The read aloud work I hope to accomplish will hopefully help students to read their own books more deeply-something I’ve been trying to tackle for a few years now. I think that rethinking the way we model our own brainwork during read aloud could help kids to notice the ways texts get more complex when reading on their own.

As I read Independent Writing, I’m thinking about all of the ways we can enhance our instruction during any unit of study in a way that will feed and grow writers. Today, after reading a chapter on mentor texts, I’m specifically thinking about whether or not our students really know the power of a mentor. Are we using them to their full potential? Can we do a better job of teaching kids to read like writers? Do I model this enough and make this thinking work clear? PLUG for Colleen Cruz’s new book Writers Read Better, which I just added to my cart today because I think it will help me continue thinking about this…

As I make my way through Being the Change, I’m facing my ultimate question about raising and mentoring (Sara Ahmed uses mentor vs. teach and I love it!) kind people. This one hits me each day as I struggle with my own kids’ endless bickering.

I could get lost in all of these questions and big ideas…but as I coach my one year old in her latest endeavor, walking, I remind myself that it’s just one foot in front of the other…just keep moving.


8 thoughts on “A million dreams…

  1. I love a good brain dump, Jen! Terribly therapeutic, don’t you think? And non-educators think teachers take the summer off. Hah! I’m still spinning my wheels a bit, coming up with a summer plan. So many books to be read, podcasts to listen to, online PD to explore. I think I’ll linger a little longer on the porch with my morning coffee.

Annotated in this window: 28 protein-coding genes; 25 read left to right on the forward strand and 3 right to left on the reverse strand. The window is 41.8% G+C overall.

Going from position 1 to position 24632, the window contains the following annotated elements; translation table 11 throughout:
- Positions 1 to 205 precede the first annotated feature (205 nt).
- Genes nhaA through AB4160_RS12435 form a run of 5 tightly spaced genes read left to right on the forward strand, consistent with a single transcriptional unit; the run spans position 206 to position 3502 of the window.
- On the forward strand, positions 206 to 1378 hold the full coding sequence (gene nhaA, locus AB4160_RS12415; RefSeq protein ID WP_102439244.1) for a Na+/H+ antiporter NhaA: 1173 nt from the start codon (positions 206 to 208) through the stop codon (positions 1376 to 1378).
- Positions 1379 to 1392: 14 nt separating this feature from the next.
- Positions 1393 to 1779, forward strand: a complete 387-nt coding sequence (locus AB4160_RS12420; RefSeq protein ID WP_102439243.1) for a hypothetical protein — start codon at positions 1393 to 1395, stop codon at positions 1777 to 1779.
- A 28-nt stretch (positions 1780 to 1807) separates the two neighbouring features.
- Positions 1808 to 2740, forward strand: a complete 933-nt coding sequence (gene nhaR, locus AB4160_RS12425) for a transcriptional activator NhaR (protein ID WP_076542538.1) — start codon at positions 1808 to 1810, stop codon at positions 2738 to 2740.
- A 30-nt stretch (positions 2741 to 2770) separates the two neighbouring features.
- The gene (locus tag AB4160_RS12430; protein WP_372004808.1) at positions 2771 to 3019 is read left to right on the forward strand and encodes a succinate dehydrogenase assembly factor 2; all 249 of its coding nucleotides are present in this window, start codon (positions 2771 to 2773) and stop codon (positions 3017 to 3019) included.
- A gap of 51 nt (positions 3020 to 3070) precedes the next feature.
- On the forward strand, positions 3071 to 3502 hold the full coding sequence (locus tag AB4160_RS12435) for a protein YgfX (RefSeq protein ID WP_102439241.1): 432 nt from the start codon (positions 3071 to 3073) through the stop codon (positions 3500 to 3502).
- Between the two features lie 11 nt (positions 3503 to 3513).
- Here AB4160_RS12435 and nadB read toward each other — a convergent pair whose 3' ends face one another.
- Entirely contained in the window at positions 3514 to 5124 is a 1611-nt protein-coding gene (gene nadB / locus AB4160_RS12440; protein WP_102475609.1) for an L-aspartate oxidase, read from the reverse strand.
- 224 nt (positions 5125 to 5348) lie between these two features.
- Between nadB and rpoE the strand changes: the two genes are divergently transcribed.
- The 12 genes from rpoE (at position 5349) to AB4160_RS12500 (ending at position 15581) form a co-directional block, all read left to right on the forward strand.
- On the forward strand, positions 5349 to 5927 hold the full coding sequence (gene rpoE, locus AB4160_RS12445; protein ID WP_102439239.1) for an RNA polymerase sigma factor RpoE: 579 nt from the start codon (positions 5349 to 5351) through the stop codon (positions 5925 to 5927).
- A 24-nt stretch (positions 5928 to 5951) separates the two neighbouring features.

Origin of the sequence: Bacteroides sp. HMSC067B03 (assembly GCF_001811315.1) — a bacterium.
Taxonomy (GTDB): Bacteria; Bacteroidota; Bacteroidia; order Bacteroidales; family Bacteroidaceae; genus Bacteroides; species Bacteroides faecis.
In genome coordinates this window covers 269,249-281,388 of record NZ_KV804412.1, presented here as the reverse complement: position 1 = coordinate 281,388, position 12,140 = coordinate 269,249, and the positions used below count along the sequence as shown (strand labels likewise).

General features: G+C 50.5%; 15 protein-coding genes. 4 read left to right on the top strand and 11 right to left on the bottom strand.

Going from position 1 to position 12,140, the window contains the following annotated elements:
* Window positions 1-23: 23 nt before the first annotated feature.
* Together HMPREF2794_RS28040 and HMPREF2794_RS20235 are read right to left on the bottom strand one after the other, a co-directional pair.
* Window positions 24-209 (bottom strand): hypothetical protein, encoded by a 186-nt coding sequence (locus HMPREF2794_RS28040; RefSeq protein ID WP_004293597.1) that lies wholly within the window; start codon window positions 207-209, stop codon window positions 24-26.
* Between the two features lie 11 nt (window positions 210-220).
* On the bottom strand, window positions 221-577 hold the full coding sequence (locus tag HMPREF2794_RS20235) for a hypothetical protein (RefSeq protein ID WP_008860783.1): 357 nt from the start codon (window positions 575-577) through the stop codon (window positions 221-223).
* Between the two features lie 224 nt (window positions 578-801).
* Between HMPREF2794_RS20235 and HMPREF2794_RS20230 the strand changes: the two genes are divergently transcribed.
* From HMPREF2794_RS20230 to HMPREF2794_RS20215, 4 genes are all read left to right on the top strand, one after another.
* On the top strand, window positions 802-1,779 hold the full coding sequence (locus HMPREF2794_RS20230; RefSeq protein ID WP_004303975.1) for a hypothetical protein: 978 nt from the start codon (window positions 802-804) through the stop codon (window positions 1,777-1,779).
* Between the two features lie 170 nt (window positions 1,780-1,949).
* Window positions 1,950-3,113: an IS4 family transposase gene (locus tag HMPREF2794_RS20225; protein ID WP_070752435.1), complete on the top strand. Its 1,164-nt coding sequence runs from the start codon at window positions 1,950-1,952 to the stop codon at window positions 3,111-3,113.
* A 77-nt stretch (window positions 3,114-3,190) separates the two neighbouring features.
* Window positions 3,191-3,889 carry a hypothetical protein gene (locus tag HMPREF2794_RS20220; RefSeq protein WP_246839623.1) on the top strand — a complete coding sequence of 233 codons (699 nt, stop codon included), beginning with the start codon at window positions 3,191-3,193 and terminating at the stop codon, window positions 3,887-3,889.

Liked by 1 person

  2. This slice is glimpse into your head and your summer life! I do agree, shocking, I know, that it all comes down to independence! As parents and teachers we want to “teach” our children to read, write, and walk independently – and yes we want them to be independent and confident so they will go out and share themselves and their stories with others!

    Liked by 1 person

  3. These ideas are mixed up in my head with resilience and engagement. I want to think more about both independence and mentor v. teacher. My initial thought is our goal as coaches is to ‘work our way out of a job’. That’s what my friends, Clare and Tammy, always say. I am so tempted to add that Writers Read Better book and Independent Writing to my cart, but one of my resolves is to read what I have before I add more. 🙂

    Liked by 1 person

  4. I love reading about how you pull this all together – and how you do it with your kids accompanying you. I, too, have had a messy start to the summer (ok – I take that back – I’ve only been off for 7 school days – but it FEELS slow!). I appreciate your sharing about your experiences and your thinking and your learning. And I’m excited to hear about the walking – here comes more independence!